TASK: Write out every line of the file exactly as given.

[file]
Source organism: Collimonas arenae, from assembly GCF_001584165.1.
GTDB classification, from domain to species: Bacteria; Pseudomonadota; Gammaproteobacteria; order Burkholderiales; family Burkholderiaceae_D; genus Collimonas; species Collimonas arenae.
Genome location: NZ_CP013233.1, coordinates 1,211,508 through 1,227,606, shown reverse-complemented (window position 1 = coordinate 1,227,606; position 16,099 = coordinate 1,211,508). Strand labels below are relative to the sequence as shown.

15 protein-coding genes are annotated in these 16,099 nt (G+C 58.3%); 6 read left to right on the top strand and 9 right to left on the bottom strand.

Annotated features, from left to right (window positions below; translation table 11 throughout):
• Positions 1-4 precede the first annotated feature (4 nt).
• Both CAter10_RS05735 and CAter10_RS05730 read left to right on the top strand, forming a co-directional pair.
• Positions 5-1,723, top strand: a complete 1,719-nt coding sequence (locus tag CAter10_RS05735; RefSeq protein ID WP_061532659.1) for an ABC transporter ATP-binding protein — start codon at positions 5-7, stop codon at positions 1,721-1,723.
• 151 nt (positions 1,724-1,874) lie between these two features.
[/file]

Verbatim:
Source organism: Collimonas arenae, from assembly GCF_001584165.1.
GTDB classification, from domain to species: Bacteria; Pseudomonadota; Gammaproteobacteria; order Burkholderiales; family Burkholderiaceae_D; genus Collimonas; species Collimonas arenae.
Genome location: NZ_CP013233.1, coordinates 1,211,508 through 1,227,606, shown reverse-complemented (window position 1 = coordinate 1,227,606; position 16,099 = coordinate 1,211,508). Strand labels below are relative to the sequence as shown.

15 protein-coding genes are annotated in these 16,099 nt (G+C 58.3%); 6 read left to right on the top strand and 9 right to left on the bottom strand.

Annotated features, from left to right (window positions below; translation table 11 throughout):
• Positions 1-4 precede the first annotated feature (4 nt).
• Both CAter10_RS05735 and CAter10_RS05730 read left to right on the top strand, forming a co-directional pair.
• Positions 5-1,723, top strand: a complete 1,719-nt coding sequence (locus tag CAter10_RS05735; RefSeq protein ID WP_061532659.1) for an ABC transporter ATP-binding protein — start codon at positions 5-7, stop codon at positions 1,721-1,723.
• 151 nt (positions 1,724-1,874) lie between these two features.